Adolescent bystanders' perspectives of aggression in the online versus school environments

L.J. Patterson, A. Allan, Donna Cross

Research output: Contribution to journalArticle

14 Citations (Scopus)

Abstract

© 2016 The Foundation for Professionals in Services for Adolescents. Researchers' understanding of bystanders' perspectives in the cyber-environment fails to take young people's perceptions into account and remains imperfect. Interventions encouraging adolescents to help targets of cyber-aggression are therefore typically based upon traditional school-based aggression research. Twenty-four in-depth interviews with Australian 13-16 year-olds revealed two themes that reflect how young bystanders perceive differences between aggression online and at school. The physical presence theme suggests that young bystanders struggle to determine online intentions in the absence of body language, leading to hesitancy in reactions and furthermore make it easier for them to ignore online transgressions and avoid becoming involved. The authority theme indicates young bystanders perceive that, compared to the school environment, the online environment lacks clearly established rules, authority figures and formal reporting mechanisms. These differences indicate that unique strategies should be developed to encourage young bystanders to intervene in cyber-aggression situations.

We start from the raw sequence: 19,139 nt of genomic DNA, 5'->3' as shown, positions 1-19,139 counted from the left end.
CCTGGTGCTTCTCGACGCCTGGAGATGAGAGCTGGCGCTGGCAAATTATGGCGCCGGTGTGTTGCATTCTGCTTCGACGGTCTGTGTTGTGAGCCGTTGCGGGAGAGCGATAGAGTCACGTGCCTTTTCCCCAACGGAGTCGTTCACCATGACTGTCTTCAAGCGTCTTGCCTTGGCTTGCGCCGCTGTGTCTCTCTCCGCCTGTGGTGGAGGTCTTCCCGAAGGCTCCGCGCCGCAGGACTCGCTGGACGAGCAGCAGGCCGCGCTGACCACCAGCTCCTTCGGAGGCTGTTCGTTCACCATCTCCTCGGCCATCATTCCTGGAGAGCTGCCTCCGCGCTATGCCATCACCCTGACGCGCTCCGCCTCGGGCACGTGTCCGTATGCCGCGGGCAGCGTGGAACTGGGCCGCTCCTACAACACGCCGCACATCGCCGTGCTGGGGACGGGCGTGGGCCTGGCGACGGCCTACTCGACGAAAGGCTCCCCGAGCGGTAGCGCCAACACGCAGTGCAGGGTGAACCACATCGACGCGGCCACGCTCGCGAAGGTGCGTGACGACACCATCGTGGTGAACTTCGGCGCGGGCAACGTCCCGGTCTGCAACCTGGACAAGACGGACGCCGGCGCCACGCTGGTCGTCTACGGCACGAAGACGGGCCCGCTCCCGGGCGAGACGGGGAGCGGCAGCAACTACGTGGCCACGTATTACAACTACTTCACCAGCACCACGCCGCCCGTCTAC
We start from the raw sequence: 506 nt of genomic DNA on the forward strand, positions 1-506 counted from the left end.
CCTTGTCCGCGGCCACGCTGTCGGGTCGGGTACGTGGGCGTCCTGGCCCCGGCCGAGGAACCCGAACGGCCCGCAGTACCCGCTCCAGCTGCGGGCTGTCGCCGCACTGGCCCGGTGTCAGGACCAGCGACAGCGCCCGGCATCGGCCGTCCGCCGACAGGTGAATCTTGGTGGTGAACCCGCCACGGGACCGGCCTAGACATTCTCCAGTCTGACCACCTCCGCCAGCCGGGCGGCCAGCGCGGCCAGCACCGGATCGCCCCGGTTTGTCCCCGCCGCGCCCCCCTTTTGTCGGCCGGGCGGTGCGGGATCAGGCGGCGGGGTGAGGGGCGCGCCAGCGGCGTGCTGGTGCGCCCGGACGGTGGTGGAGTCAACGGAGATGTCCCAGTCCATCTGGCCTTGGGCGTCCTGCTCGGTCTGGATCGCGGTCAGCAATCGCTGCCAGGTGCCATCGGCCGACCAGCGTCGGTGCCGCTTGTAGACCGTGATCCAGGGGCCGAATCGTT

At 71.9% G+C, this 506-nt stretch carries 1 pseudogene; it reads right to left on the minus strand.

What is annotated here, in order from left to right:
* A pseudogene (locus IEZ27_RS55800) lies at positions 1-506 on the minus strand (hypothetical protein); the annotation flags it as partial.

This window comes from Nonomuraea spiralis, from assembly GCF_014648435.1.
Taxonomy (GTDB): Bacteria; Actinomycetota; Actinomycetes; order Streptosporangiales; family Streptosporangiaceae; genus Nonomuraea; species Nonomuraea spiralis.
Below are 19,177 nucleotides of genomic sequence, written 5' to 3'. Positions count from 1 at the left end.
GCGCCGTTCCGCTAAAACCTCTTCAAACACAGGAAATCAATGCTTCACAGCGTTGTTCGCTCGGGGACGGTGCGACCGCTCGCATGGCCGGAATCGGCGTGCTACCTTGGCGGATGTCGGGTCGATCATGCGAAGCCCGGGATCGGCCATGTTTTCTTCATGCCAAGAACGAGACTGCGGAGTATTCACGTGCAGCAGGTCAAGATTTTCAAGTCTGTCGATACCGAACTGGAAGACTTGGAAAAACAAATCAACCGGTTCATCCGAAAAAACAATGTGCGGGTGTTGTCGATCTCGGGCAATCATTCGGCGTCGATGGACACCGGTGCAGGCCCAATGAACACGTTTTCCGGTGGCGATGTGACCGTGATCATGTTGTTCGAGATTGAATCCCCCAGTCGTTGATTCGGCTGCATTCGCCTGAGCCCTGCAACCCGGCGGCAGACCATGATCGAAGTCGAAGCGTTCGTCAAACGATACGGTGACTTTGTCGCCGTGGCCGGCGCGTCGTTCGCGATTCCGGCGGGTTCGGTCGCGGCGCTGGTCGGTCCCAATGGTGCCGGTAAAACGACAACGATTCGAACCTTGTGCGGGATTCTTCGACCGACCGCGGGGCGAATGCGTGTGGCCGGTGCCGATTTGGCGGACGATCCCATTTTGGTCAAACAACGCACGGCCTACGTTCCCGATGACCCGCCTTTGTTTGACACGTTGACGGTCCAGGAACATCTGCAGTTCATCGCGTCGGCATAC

Original languageEnglish
Pages (from-to)60-67
JournalJournal of Adolescence
Volume49
DOIs
Publication statusPublished - 2016

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